Some head armor has a special kind of socket called a meta socket. You can only fill a meta socket with a special meta gem. We'll talk more about meta gems later.

What are my choices in gems? When you begin looking for gems, you'll be looking for three things: color category, specific cut (or "design") and quality/rarity. The most common way to categorize gems is by color categories. Gem colors give you an idea of what attributes they give.

Gems come in the same color categories as gem slots on gear – red, yellow and blue -- plus three secondary gem colors. The secondary colors are green, orange and purple. (Again, we'll talk about meta gems for head items later.)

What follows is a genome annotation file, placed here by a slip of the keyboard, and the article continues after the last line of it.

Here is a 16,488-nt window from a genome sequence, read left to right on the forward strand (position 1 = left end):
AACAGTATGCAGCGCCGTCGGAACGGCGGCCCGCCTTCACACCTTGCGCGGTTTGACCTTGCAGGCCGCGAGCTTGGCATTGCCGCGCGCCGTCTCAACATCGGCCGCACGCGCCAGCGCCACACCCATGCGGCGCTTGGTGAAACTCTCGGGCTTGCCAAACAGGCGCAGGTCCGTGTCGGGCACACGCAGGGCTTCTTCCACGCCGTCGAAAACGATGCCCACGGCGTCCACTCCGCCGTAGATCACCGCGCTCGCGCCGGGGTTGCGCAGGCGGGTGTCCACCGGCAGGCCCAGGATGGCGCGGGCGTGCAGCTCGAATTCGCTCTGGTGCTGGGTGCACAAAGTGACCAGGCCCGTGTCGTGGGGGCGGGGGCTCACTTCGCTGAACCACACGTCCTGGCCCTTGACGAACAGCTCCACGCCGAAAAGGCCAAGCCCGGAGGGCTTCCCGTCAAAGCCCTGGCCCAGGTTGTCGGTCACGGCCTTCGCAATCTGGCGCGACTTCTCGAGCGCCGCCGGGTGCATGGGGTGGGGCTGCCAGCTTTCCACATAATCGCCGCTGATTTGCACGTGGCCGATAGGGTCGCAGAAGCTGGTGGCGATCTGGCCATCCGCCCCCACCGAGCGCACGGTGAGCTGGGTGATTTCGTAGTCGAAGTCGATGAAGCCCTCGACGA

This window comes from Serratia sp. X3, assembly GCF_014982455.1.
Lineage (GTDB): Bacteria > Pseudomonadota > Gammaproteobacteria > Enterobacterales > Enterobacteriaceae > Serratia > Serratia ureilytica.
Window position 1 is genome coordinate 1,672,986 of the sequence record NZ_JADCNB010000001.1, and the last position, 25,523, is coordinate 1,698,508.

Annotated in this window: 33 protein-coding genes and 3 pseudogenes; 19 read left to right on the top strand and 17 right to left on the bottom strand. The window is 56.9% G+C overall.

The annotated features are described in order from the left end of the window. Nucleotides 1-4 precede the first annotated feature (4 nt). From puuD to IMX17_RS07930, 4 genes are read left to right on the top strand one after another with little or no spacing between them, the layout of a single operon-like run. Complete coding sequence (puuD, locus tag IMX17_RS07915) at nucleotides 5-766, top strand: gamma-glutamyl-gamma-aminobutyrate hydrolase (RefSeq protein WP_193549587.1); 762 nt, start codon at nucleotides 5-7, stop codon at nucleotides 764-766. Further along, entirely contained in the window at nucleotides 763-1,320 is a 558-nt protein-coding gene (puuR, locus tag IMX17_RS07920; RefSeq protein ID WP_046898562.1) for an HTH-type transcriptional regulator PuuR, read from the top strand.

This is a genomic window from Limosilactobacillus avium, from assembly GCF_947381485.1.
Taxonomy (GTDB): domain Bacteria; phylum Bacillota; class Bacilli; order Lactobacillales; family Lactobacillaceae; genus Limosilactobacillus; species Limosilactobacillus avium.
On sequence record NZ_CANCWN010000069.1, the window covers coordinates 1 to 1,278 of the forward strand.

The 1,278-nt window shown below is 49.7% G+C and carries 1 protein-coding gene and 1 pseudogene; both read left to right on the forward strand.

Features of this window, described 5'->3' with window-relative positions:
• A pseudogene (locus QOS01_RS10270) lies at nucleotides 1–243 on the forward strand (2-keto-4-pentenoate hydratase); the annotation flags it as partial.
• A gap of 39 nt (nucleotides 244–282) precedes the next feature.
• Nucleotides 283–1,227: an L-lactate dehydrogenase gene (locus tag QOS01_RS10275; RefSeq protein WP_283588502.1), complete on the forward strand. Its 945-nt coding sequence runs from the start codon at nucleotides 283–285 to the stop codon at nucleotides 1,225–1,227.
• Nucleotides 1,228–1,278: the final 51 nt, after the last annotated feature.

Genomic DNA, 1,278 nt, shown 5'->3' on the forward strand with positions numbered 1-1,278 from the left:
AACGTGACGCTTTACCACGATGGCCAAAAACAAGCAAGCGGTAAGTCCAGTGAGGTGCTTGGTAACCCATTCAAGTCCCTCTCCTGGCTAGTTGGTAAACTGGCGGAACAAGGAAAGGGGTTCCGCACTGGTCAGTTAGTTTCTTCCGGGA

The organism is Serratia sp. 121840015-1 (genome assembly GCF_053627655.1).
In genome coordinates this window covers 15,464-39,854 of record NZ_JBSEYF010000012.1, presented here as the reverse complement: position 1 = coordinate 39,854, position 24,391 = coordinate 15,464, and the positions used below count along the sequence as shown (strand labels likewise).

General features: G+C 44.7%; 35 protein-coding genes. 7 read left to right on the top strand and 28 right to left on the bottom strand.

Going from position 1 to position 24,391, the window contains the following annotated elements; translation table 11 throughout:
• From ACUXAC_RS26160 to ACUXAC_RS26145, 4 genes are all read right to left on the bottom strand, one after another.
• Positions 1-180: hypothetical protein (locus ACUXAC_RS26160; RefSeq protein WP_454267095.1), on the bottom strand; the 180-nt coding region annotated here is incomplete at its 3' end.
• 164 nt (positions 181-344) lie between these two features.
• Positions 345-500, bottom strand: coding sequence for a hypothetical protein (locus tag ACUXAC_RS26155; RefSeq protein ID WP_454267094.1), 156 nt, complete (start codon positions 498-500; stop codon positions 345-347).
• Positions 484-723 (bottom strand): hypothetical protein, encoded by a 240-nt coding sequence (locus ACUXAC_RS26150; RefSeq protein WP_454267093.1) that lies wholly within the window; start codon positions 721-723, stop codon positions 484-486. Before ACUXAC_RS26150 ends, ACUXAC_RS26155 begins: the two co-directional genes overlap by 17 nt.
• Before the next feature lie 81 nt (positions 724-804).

You might also hear people using color-specific language when talking about the quality of certain gems: green (uncommon), blue (rare) and purple (epic). Don't confuse gem color with quality "color"!

What does each gem color do? A gem's color tells you what type of attributes it gives you. Here are the primary color attributes:
  • Red Agility, attack power, dodge, healing, parry rating, spell damage
  • Yellow Critical strike rating, defense rating, hit rating, intellect, resilience, spell critical rating, spell hit rating
  • Blue Mana per 5 seconds, spell penetration, spirit, stamina
Secondary-color gems (green, orange and purple) are a blending of two primary color categories. As such, they give you attributes from each of their parent primary color categories and provide bonuses when equipped in slots of either of parent color. It's not as complicated as it sounds -- think back to your school days, when you learned that blue + red = purple. A purple gem, therefore, offers both red-type and blue-type attributes and can be slotted for a bonus in either a red or blue slot.